The alpine zone of New Zealand covers c. 30% of public conservation land and is home to a high diversity of endemic species. Predation by introduced stoats (Mustela erminea) is identified as a major threat to alpine fauna. However, a lack of biological information, such as what stoats eat in different settings, hinders efforts to focus control measures in time and space in order to achieve the greatest conservation gains. We used a biochemical tool, stable isotope analysis, to estimate stoat diet across three time-periods in the alpine zone of three national parks.
Little is known about the impact of aerial 1080 control on nesting success and abundance of birds. The South Island (SI) robin (Petroica australis) is vulnerable to predation by exotic mammals, with declining populations on the east coast of the South Island of New Zealand.
Urbanisation causes fragmentation of natural habitats, which results in loss of biodiversity, while promoting an environment that can facilitate invasive species. However, forest fragments are an important refuge for native species and therefore understanding and mitigating threats in fragments is critical.
Managed pine plantations now constitute a large portion of mainland New Zealand. Despite many native birds inhabiting these exotic habitats, their value for biodiversity conservation is unclear. Although numerous studies have quantified densities of native bird species in pine plantations, it is unknown whether these individuals constitute self-sustaining populations. Here we address this question for North Island robins (Petroica longipes) in a Pinus radiata plantation in the central North Island.
Recently introduced mammalian predators have had devastating consequences for biotas of archipelagos that were isolated from mammals over evolutionary time. However, understanding which antipredator mechanisms are lost through relaxed selection, and how they influence the ability of prey to respond to novel predatory threats, is limited. The varying effects on native lizard populations of the relatively recent and patchy history of mammalian introductions to New Zealand’s islands provide an opportunity to examine the consequences of relaxed selection.
Many of New Zealand’s 104 lizard taxa are restricted to the country’s main islands where they are vulnerable to a range of threats. Information on population trends and basic ecological data are lacking for most species, hampering conservation efforts. We monitored a population of scree skinks (Oligosoma waimatense; conservation status: Nationally Vulnerable) in an alluvial stream bed in O Tu Wharekai Wetland in the mid-Canterbury high country over 10 years (2008−2018) to understand aspects of the population’s ecology, and to clarify potential threats and options for management.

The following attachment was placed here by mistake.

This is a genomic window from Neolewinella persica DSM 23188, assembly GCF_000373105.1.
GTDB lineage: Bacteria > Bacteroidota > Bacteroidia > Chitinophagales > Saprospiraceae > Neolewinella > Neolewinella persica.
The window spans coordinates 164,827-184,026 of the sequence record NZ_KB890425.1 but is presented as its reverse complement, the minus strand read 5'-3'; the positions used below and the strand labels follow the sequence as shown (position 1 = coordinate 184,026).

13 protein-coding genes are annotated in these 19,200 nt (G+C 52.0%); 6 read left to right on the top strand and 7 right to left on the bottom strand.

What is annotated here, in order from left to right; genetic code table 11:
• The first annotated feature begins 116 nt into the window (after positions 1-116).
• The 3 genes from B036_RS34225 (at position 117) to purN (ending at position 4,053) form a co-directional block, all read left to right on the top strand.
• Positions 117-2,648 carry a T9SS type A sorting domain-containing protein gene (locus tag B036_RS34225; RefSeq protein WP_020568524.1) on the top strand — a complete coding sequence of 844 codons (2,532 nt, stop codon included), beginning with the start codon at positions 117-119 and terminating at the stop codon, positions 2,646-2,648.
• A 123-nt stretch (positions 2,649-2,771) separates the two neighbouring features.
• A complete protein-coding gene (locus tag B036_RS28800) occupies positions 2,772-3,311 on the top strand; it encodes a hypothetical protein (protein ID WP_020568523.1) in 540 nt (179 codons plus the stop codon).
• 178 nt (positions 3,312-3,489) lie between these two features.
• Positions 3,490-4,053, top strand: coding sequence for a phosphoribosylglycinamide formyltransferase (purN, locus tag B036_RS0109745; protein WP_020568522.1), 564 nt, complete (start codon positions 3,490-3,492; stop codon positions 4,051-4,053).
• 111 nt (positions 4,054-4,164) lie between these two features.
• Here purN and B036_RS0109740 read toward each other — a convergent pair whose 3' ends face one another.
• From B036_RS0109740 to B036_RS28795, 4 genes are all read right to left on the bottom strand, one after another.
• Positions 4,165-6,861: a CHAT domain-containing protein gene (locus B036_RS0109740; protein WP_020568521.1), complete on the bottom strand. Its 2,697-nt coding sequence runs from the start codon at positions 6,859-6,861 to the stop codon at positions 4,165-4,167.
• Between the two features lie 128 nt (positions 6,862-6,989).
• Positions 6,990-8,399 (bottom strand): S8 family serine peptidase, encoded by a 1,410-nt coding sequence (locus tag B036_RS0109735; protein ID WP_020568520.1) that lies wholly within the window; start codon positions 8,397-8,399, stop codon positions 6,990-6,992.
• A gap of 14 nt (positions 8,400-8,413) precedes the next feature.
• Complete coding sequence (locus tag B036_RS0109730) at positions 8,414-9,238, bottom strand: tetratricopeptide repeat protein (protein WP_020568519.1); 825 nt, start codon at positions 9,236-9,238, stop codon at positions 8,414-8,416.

Alpine zones are threatened globally by invasive species, hunting, and habitat loss caused by fire, anthropogenic development and climate change. These global threats are pertinent in New Zealand, with the least understood pressure being the potential impacts of introduced mammalian predators, the focus of this review. In New Zealand, alpine zones include an extensive suite of cold climate ecosystems covering c. 11% of the land mass. They support rich communities of indigenous invertebrates, lizards, fish, and birds.
Feral pigs (Sus scrofa) are a threat to New Zealand’s biodiversity. Predation of frog species by feral pigs is a notable problem in other countries where pigs have been introduced. Our study aimed to determine through analysis of stomach contents if feral pigs are consuming frogs in the Waitakere Ranges, Auckland. Auckland Council contract pig hunters collected 274 feral pig stomach samples. Of these samples, 184 were screened for frog consumption via both dissecting microscope and DNA analyses.
Invasive house mice (Mus musculus) have detrimental effects on biodiversity, but their impacts can be difficult to detect and are often unquantified. We measured their effects on survival of a translocated population of an endangered lizard in New Zealand. Twelve captive-reared Otago skinks (Oligosoma otagense) were translocated to a 0.3-ha area of grassland/shrubland cleared of invasive mammals and surrounded by a mammal-resistant fence. Sixteen more skinks were released 2 years later but this was followed by an incursion of mice for c. 160 days.
Studies of waterfowl productivity at the Pukepuke Lagoon Wildlife Management Reserve have shown high mortality amongst young ducklings. This has been found in other studies in which it has often been attributed to predation. (Evans and Wolfe 1967, Balser et al. 1968, Urban 1970, Schranck 1972). Areas of pasture, cut-over pine forest, and dunes outside the reserve were also included in the trapping area.